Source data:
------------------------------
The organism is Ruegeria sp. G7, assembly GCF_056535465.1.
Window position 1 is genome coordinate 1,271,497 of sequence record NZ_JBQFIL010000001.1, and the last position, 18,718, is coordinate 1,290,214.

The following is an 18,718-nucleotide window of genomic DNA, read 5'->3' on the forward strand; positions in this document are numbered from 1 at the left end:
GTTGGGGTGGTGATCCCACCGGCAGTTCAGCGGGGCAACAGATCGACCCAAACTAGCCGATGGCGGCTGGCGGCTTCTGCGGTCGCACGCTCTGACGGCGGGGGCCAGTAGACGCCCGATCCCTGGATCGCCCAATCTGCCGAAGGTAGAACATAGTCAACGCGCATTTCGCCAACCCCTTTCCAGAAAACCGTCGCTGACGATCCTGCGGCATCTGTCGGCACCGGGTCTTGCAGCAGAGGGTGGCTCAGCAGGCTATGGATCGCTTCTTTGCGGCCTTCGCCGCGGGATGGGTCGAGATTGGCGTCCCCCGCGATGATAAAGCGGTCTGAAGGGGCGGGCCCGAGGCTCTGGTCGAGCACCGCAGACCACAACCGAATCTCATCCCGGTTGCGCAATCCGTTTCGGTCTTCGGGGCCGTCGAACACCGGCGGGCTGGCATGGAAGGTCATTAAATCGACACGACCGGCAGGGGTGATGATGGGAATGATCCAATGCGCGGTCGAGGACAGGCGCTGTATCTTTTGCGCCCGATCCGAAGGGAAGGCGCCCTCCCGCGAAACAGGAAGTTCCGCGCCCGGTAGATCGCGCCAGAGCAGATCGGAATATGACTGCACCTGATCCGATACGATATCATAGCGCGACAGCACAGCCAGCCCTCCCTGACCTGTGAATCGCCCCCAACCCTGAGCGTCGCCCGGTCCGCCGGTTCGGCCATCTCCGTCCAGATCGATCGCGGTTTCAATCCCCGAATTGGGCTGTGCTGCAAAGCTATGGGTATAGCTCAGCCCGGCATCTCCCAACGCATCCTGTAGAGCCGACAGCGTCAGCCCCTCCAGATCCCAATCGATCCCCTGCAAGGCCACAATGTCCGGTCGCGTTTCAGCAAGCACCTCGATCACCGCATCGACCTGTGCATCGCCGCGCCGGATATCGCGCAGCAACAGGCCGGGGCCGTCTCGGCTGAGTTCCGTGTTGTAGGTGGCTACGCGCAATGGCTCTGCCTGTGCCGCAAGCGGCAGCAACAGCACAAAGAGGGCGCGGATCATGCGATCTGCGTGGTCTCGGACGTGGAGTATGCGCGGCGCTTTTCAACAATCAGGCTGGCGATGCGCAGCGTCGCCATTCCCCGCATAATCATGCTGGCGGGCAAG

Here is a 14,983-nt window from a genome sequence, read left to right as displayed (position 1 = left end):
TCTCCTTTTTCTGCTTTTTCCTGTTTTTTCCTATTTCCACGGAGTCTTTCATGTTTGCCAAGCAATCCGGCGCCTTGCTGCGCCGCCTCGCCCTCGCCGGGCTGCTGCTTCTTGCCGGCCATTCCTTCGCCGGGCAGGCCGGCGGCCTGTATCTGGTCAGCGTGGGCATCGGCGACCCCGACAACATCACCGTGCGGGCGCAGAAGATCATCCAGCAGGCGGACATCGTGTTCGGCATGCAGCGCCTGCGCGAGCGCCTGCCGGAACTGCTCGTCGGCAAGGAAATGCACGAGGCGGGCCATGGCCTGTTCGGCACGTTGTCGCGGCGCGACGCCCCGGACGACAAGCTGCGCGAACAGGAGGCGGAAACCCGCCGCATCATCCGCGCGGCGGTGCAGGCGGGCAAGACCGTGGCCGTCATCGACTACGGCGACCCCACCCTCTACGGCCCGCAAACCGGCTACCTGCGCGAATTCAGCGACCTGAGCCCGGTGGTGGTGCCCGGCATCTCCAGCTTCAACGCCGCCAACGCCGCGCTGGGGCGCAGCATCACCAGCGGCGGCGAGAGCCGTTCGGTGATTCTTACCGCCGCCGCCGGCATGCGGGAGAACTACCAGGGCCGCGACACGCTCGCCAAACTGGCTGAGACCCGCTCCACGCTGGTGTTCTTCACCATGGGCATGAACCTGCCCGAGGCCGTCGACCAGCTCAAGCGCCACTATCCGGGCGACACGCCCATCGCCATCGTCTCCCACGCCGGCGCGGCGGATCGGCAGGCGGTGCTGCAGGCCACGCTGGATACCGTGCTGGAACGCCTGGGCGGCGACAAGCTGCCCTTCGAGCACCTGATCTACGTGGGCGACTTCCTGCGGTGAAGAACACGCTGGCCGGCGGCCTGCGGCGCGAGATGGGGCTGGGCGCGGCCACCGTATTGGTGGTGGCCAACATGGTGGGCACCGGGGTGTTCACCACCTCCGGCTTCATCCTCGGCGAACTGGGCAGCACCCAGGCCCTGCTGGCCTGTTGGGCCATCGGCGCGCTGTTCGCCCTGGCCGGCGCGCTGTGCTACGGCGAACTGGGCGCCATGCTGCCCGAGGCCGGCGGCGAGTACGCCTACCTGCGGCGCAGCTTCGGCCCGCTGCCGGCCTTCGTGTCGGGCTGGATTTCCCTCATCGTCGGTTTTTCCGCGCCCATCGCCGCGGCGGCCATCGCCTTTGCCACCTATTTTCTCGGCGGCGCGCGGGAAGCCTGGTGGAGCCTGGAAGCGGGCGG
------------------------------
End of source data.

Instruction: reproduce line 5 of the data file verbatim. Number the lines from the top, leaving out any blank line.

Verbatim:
Here is a 14,983-nt window from a genome sequence, read left to right as displayed (position 1 = left end):